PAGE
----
Six Books on the Priesthood

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St Vladimir's Seminary Press, 1977 - Religion - 160 pages
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None of the Fathers of the early church is better known or loved than St John Chrysostom, and none of his works is more popular than On the Priesthood. Its stylistic brilliance demonstrates the appropriateness of St John's enduring title, "the golden-mouthed." Yet the rhetorical eloquence of the work is not simply camouflage for lack of substance. As Graham Neville observes in his Introduction, Chrysostom "had a mind both practical and idealistic, that brought into close connection the evils and injustices of the world and the perfection of moral life demanded by the gospel." Chrysostom's unique gift for linking concrete observation and theological vision is nowhere more evident than in On the Priesthood. Its presence helps to account for the work's power to inspire and challenge Christians in all ages. Book jacket.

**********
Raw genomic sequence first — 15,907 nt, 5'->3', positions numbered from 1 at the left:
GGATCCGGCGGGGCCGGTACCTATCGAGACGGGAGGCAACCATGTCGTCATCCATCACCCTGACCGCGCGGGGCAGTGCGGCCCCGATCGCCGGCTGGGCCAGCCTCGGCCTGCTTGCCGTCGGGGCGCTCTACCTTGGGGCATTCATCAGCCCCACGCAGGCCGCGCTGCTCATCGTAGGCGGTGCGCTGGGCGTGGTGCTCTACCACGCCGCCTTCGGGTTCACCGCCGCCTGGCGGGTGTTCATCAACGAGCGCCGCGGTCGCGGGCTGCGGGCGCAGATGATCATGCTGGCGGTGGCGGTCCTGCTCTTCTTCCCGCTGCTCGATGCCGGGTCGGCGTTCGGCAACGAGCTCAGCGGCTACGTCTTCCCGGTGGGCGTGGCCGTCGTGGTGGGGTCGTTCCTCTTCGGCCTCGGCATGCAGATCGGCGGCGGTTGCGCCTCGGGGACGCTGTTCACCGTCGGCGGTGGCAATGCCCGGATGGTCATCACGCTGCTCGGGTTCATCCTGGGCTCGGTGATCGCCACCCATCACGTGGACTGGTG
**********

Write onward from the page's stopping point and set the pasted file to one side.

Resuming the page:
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Johns Dece1t
Bas1ls Reproaches
The D1ff1culty of Pastoral Care
Lovethe Ch1ef Th1ng
The Glory of the Pr1esthood
The Character and Temptat1ons of a B1shop
Part1cular Dut1es and Problems
The Penalty for Fa1lure
The M1n1stry of the Word
3 Temptat1ons of the Teacher
4 The Need for Pur1ty
5 The Contrast between B1shop and Monk
The Conclus1on of Johns Apolog1a

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About the author (1977)

John Chrysostom, born at Antioch towards 347, was a great genius and his poweful eloquence earned him the surname of Chrysostom, or golden mouthed. He is known for his preaching, exegesis, and liturgical reforms. His skills were especially directed to the instruction and moral reformation of the people of Antioch. In terms of scriptural exegesis, he spoke for a literal interpretation of the text against the allegorical school that was prominent in Alexandria. With St. Athanasius, St. Gregory of Nazianzen, and St. Basil, he forms the group of the four great doctors of the Eastern Church. In 398 he became Patriarch of Constantinople. His courage in branding vice caused him to be exiled and ill-treated. John Chrysostom died at Comana in Pontus on September 14, 407.

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